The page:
They will not tell your ex-spouse if you have filed for benefits and are waiting for a decision. They will also not give your current address or the name of a representative payee (if chosen) that is managing your benefits.

Can more than one ex-spouse receive benefits from the same person?

Yes, if they were both legally married to the same person for at least ten years each and neither has remarried. Polygamists do not qualify; only the spouse that was legally married.

What percentage of Social Security do divorced spouses receive?

The maximum amount that divorced spouses who qualify can receive is 50% of their ex-spouse’s benefit. If filing before the full retirement age, that benefit is reduced by approximated 7% for each year that is claimed before the full retirement.

Can I get an estimate of the benefit amount I could collect on my ex-spouse?

Unfortunately, you can not get this information online, but you can visit your local Social Security office or call the Social Security customer service line (1-800-772-1213), but be prepared to be on hold for several hours.

How do I apply for my divorced spouse’s Social Security?

You can apply online at SSA.gov for Social Security Retirement/Medicare benefits.

How to Maximize Social Security Benefits

There are a few things that you can do to maximize your social security benefits. First, make sure that you are aware of all the benefits that you are entitled to. There is a lot of information available on the Social Security Administration website, so take some time to explore it. You can also speak to a representative from the Social Security Administration to get more personalized advice.

Second, make sure that you are taking advantage of all the resources available to you. There are many divorce support groups and organizations that can offer advice and assistance. These groups can help you navigate the divorce process and make sure that you are getting the most out of your benefits.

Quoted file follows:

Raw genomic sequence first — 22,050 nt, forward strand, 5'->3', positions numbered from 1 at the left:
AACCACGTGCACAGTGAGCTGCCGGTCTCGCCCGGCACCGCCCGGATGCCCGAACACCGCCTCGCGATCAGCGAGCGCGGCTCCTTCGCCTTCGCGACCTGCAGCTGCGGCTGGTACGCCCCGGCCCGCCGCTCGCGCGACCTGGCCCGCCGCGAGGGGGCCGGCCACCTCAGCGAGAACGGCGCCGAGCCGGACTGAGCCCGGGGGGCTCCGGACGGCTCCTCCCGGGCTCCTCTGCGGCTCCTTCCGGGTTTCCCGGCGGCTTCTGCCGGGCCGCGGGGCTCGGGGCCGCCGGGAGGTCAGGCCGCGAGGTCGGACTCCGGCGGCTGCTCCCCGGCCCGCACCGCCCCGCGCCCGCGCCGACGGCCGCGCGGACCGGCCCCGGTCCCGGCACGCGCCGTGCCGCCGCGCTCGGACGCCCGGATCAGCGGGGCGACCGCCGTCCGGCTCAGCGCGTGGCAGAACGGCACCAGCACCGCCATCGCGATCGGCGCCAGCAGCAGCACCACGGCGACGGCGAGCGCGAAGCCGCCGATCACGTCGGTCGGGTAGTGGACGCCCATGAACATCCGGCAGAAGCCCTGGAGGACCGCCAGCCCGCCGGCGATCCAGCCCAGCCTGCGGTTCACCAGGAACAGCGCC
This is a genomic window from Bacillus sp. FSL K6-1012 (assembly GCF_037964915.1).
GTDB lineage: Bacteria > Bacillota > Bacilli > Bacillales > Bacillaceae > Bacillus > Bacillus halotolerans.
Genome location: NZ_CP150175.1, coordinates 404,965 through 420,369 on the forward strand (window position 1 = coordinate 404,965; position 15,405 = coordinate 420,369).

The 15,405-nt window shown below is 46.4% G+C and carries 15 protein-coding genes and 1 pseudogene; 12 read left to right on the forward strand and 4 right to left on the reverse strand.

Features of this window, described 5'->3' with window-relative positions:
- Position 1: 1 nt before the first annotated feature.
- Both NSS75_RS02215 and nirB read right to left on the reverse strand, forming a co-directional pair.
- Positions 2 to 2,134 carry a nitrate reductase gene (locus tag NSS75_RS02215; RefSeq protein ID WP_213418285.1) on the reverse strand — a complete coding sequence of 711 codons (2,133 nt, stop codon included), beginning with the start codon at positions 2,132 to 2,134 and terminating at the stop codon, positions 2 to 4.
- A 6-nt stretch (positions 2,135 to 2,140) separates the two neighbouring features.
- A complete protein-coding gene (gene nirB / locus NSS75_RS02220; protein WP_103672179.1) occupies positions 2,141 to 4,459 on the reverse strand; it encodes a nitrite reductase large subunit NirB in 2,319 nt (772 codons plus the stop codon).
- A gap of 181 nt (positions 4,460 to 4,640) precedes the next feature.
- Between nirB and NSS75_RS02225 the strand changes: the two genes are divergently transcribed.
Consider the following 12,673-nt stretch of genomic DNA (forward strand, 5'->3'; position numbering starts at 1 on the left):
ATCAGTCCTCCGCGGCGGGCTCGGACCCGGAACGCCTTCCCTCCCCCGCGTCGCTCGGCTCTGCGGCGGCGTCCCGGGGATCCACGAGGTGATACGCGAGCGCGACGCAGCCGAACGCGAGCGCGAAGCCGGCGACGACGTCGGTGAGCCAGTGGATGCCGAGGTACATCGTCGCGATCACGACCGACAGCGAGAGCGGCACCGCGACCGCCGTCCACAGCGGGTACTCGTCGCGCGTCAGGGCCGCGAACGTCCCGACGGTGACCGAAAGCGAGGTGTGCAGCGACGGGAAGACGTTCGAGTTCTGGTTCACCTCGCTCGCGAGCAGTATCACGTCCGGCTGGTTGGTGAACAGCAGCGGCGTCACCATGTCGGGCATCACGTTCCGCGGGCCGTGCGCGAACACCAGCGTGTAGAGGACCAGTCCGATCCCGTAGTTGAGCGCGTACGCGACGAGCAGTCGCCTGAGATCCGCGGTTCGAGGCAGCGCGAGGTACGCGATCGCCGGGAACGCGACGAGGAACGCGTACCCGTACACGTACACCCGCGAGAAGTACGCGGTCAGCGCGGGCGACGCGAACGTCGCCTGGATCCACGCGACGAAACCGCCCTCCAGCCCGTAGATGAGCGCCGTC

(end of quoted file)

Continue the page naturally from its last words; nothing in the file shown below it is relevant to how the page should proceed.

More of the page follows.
Third, make sure that you are proactive in your approach to social security. There are a lot of changes that can happen over time, so it is important to stay up-to-date on the latest information. This includes keeping track of any new laws or regulations that might affect your benefits.

Fourth, consider consulting with a financial advisor. A financial advisor can help you understand your options and make sure that you are making the best decisions for your future.

Fifth, remember that you can change your mind about social security. If you think that you might want to retire early, for example, you can adjust your benefits accordingly. You can also change your mind about how much you want to receive in benefits.

Sixth, make sure that you are prepared for the future. There are a lot of things that can happen over time, so it is important to have a plan in place. This includes having an emergency fund and making sure that you have enough money saved for retirement. seventh, stay informed about social security. There are a lot of changes that can happen over time, so it is important to stay up-to-date on the latest information. This includes keeping track of any new laws or regulations that might affect your benefits. eighth, consider speaking to a lawyer. A lawyer can help you understand your rights and make sure that you are getting the most out of your social security benefits.

Ninth, make sure that you are comfortable with the decisions that you are making. This is your life and your future, so you need to make sure that you are happy with the decisions that you are making. tenth, keep in mind that you can always change your mind about social security. If you think that you might want to retire early, for example, you can adjust your benefits accordingly. You can also change your mind about how much you want to receive in benefits.

Divorced Spouses and Social Security: How to Get Benefits You Deserve